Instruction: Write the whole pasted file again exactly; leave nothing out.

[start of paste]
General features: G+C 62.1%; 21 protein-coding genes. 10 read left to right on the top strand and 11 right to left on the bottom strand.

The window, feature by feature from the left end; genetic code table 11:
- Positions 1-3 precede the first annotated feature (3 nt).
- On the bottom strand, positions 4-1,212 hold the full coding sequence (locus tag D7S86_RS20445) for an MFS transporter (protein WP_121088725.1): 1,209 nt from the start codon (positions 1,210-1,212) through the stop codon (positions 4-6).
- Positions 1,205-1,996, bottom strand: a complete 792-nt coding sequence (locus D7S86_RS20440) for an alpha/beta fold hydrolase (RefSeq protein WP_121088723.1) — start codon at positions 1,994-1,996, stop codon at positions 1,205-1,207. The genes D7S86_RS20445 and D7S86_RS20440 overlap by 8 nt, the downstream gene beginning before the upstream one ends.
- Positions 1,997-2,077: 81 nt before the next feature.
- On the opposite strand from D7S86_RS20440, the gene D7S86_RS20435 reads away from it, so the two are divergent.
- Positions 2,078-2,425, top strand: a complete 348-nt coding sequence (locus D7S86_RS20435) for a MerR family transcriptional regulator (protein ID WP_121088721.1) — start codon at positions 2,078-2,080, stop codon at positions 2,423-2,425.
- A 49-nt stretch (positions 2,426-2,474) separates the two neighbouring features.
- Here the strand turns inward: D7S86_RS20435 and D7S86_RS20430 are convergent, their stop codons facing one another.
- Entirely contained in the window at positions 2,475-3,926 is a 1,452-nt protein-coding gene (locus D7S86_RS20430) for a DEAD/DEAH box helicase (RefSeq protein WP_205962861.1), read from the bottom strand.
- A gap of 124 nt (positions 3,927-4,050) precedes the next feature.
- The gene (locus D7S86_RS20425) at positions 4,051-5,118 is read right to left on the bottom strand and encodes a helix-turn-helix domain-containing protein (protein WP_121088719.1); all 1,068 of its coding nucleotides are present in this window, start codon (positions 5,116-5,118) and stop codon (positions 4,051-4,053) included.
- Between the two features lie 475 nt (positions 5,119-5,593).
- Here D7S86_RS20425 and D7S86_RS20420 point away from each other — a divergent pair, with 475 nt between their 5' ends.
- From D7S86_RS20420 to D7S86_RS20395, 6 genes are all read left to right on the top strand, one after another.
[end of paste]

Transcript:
General features: G+C 62.1%; 21 protein-coding genes. 10 read left to right on the top strand and 11 right to left on the bottom strand.

The window, feature by feature from the left end; genetic code table 11:
- Positions 1-3 precede the first annotated feature (3 nt).
- On the bottom strand, positions 4-1,212 hold the full coding sequence (locus tag D7S86_RS20445) for an MFS transporter (protein WP_121088725.1): 1,209 nt from the start codon (positions 1,210-1,212) through the stop codon (positions 4-6).
- Positions 1,205-1,996, bottom strand: a complete 792-nt coding sequence (locus D7S86_RS20440) for an alpha/beta fold hydrolase (RefSeq protein WP_121088723.1) — start codon at positions 1,994-1,996, stop codon at positions 1,205-1,207. The genes D7S86_RS20445 and D7S86_RS20440 overlap by 8 nt, the downstream gene beginning before the upstream one ends.
- Positions 1,997-2,077: 81 nt before the next feature.
- On the opposite strand from D7S86_RS20440, the gene D7S86_RS20435 reads away from it, so the two are divergent.
- Positions 2,078-2,425, top strand: a complete 348-nt coding sequence (locus D7S86_RS20435) for a MerR family transcriptional regulator (protein ID WP_121088721.1) — start codon at positions 2,078-2,080, stop codon at positions 2,423-2,425.
- A 49-nt stretch (positions 2,426-2,474) separates the two neighbouring features.
- Here the strand turns inward: D7S86_RS20435 and D7S86_RS20430 are convergent, their stop codons facing one another.
- Entirely contained in the window at positions 2,475-3,926 is a 1,452-nt protein-coding gene (locus D7S86_RS20430) for a DEAD/DEAH box helicase (RefSeq protein WP_205962861.1), read from the bottom strand.
- A gap of 124 nt (positions 3,927-4,050) precedes the next feature.
- The gene (locus D7S86_RS20425) at positions 4,051-5,118 is read right to left on the bottom strand and encodes a helix-turn-helix domain-containing protein (protein WP_121088719.1); all 1,068 of its coding nucleotides are present in this window, start codon (positions 5,116-5,118) and stop codon (positions 4,051-4,053) included.
- Between the two features lie 475 nt (positions 5,119-5,593).
- Here D7S86_RS20425 and D7S86_RS20420 point away from each other — a divergent pair, with 475 nt between their 5' ends.
- From D7S86_RS20420 to D7S86_RS20395, 6 genes are all read left to right on the top strand, one after another.